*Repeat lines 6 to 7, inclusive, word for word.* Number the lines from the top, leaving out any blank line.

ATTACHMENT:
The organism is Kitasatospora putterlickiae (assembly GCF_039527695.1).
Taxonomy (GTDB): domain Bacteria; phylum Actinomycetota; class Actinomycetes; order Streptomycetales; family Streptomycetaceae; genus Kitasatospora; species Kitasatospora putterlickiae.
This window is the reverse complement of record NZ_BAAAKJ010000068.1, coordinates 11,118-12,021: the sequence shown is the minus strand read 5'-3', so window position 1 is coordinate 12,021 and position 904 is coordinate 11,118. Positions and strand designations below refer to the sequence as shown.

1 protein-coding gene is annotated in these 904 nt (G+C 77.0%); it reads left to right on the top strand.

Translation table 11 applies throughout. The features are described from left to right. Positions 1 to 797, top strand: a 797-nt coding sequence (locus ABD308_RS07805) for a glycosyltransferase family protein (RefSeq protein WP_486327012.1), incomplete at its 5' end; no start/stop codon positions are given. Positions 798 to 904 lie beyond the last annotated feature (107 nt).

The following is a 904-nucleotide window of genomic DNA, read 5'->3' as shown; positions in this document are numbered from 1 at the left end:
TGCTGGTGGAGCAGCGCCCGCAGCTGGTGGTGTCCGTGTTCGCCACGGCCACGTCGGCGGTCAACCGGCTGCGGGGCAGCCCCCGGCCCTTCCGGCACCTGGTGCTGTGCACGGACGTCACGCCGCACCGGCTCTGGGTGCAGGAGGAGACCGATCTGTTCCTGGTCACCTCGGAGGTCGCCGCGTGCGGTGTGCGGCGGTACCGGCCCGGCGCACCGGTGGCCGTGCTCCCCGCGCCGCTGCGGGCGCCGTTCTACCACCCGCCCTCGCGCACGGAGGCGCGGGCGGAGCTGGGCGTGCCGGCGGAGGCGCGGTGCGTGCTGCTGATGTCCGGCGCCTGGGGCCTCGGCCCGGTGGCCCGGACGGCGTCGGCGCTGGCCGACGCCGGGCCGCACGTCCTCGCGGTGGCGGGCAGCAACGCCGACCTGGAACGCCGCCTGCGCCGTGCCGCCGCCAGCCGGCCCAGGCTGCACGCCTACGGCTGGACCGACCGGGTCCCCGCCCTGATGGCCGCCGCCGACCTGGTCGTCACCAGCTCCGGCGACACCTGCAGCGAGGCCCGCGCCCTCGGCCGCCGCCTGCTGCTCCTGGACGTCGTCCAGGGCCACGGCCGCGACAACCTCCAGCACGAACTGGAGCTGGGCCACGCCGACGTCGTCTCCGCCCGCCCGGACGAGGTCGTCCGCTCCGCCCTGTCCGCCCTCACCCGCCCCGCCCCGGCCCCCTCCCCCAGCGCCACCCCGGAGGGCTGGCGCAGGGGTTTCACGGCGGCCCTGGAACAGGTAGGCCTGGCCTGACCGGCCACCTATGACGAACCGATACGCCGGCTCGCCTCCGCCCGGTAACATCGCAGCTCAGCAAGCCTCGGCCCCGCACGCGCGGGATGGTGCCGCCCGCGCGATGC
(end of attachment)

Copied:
The following is a 904-nucleotide window of genomic DNA, read 5'->3' as shown; positions in this document are numbered from 1 at the left end:
TGCTGGTGGAGCAGCGCCCGCAGCTGGTGGTGTCCGTGTTCGCCACGGCCACGTCGGCGGTCAACCGGCTGCGGGGCAGCCCCCGGCCCTTCCGGCACCTGGTGCTGTGCACGGACGTCACGCCGCACCGGCTCTGGGTGCAGGAGGAGACCGATCTGTTCCTGGTCACCTCGGAGGTCGCCGCGTGCGGTGTGCGGCGGTACCGGCCCGGCGCACCGGTGGCCGTGCTCCCCGCGCCGCTGCGGGCGCCGTTCTACCACCCGCCCTCGCGCACGGAGGCGCGGGCGGAGCTGGGCGTGCCGGCGGAGGCGCGGTGCGTGCTGCTGATGTCCGGCGCCTGGGGCCTCGGCCCGGTGGCCCGGACGGCGTCGGCGCTGGCCGACGCCGGGCCGCACGTCCTCGCGGTGGCGGGCAGCAACGCCGACCTGGAACGCCGCCTGCGCCGTGCCGCCGCCAGCCGGCCCAGGCTGCACGCCTACGGCTGGACCGACCGGGTCCCCGCCCTGATGGCCGCCGCCGACCTGGTCGTCACCAGCTCCGGCGACACCTGCAGCGAGGCCCGCGCCCTCGGCCGCCGCCTGCTGCTCCTGGACGTCGTCCAGGGCCACGGCCGCGACAACCTCCAGCACGAACTGGAGCTGGGCCACGCCGACGTCGTCTCCGCCCGCCCGGACGAGGTCGTCCGCTCCGCCCTGTCCGCCCTCACCCGCCCCGCCCCGGCCCCCTCCCCCAGCGCCACCCCGGAGGGCTGGCGCAGGGGTTTCACGGCGGCCCTGGAACAGGTAGGCCTGGCCTGACCGGCCACCTATGACGAACCGATACGCCGGCTCGCCTCCGCCCGGTAACATCGCAGCTCAGCAAGCCTCGGCCCCGCACGCGCGGGATGGTGCCGCCCGCGCGATGC